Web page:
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Sunao Tsuboi, A-bomb survivor who met Obama in Hiroshima, dies at 96

Sunao Tsuboi, a representative member of the Japan Confederation of A- and H-Bomb Sufferers Organizations, is seen in Hiroshima's Higashi Ward on June 19, 2017. (Mainichi/Naohiro Yamada)

Sunao Tsuboi, an atomic-bomb survivor who called for the elimination of nuclear weapons for many years and met former U.S. President Barack Obama in Hiroshima, died on Oct. 24. He was 96.

    Tsuboi, a representative member of the Japan Confederation of A- and H-Bomb Sufferers Organizations and chairman of the Hiroshima Prefectural Confederation of A-bomb Sufferers Organizations (Hiroshima Hidankyo), died from an irregular pulse brought on by anemia. His funeral was held by close relatives.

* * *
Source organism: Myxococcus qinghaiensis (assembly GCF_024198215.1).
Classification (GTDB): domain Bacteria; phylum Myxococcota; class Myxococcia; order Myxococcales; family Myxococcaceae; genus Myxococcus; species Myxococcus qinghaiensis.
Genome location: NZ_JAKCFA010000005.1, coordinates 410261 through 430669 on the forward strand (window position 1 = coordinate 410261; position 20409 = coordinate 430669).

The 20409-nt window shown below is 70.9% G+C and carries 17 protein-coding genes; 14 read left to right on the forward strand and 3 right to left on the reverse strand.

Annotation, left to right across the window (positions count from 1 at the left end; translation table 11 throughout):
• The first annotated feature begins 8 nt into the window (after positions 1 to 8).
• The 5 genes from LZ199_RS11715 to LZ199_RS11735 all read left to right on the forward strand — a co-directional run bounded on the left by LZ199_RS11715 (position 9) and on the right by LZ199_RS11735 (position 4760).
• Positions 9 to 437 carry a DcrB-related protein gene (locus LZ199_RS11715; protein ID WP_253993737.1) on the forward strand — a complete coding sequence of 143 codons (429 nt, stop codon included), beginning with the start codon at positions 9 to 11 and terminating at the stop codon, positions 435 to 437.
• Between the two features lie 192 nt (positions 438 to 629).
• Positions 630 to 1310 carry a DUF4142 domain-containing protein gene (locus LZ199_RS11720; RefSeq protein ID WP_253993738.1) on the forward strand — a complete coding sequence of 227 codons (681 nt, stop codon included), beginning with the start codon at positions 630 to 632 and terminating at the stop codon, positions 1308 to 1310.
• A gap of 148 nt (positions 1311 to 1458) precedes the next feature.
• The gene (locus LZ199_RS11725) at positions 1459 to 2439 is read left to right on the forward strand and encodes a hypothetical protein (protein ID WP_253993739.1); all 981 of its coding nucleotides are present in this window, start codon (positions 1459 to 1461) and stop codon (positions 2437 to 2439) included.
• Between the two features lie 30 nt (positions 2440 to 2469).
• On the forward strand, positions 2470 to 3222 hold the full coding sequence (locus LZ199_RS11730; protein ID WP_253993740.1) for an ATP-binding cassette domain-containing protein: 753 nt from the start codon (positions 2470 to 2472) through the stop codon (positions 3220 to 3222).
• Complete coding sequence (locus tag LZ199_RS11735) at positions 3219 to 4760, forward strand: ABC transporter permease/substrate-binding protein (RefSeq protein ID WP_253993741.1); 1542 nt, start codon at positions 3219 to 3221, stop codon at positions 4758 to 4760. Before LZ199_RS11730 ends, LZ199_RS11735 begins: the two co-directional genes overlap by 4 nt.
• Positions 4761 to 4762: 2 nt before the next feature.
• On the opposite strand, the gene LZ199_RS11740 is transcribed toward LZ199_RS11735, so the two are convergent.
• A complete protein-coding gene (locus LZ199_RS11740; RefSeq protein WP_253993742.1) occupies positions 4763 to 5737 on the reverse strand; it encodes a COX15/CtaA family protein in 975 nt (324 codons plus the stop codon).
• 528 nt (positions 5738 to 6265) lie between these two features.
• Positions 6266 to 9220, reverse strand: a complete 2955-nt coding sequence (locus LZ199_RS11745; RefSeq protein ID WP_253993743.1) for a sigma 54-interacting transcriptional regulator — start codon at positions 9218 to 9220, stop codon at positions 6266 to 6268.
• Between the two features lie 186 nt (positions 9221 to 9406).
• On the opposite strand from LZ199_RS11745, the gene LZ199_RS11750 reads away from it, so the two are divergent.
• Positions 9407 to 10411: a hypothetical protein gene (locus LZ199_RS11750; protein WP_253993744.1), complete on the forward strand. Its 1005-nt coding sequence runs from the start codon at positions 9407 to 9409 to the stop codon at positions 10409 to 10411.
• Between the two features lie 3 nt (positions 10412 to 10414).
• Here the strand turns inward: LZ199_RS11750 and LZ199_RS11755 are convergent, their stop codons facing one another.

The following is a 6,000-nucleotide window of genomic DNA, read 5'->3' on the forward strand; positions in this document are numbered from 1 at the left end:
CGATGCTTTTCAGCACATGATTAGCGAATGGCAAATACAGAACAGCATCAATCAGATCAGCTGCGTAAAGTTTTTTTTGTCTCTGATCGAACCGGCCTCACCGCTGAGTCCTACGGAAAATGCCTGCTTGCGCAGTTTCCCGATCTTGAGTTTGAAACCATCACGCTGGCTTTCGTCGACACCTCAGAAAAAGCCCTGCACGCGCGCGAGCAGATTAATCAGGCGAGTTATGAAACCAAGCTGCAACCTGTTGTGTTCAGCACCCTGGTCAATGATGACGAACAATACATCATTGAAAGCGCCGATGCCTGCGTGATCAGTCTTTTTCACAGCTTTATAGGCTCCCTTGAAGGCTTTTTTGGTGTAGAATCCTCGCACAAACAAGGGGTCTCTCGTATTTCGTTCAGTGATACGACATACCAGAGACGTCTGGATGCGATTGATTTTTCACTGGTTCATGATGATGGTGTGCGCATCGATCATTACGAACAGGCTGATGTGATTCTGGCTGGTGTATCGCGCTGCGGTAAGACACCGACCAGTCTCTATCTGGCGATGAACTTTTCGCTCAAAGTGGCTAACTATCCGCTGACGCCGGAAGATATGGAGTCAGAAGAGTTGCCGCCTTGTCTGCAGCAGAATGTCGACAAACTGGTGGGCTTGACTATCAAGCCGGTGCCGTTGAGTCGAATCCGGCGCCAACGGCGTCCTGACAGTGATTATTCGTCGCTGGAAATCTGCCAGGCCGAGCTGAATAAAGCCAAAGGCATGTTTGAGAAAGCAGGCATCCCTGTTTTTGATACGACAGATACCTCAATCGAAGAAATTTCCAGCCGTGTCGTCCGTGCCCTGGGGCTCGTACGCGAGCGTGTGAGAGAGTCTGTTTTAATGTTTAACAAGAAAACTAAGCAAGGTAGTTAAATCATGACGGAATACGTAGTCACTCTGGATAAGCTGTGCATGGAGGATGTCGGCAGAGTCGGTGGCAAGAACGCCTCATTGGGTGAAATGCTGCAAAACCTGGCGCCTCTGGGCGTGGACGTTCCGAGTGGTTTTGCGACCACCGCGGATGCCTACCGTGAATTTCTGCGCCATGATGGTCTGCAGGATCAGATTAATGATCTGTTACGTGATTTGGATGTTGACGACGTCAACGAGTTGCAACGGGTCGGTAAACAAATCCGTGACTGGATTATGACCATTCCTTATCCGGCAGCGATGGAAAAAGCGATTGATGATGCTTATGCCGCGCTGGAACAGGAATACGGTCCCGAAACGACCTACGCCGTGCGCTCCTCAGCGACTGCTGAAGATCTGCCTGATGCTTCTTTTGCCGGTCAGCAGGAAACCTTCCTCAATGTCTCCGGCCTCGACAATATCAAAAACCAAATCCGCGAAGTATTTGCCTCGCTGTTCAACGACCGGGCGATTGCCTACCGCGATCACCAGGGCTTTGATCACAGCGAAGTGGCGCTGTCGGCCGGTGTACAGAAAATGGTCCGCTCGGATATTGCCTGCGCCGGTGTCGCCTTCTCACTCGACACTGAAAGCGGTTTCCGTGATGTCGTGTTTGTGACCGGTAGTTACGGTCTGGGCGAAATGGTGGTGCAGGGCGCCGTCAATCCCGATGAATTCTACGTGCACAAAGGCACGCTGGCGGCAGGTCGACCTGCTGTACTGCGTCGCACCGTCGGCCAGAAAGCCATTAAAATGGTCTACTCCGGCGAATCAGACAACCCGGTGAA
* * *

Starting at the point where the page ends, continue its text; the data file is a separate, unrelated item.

Sunao Tsuboi, right, shakes hands with former U.S. President Barack Obama at Hiroshima Peace Memorial Park in Naka Ward, Hiroshima, on May 27, 2016.(Pool Photo)

    Tsuboi had campaigned for the abolition of nuclear weapons and support for other survivors of the 1945 U.S. atomic bombings, or "hibakusha."

    On the day of the atomic bombing on Aug. 6, 1945, Tsuboi suffered burns over his entire body, and he remained unconscious for over 40 days. His sight became impaired in his left eye, and he became critically ill three times. To repay his feeling of indebtedness for being able to live, he became a teacher, and continued to share his experiences with students for over four decades, becoming known as "Pikadon Sensei" -- a reference to the flash (pika) and boom (don) of the atomic bomb. After he retired, he continued to share his experiences both in Japan and overseas, visiting 21 countries including Britain, France, China, India, Pakistan and North Korea, which possess nuclear weapons.

    On May 27, 2016, Tsuboi met then U.S. President Obama and shook his hand during the first-ever visit by a sitting U.S. president to Hiroshima.

    (Mainichi)

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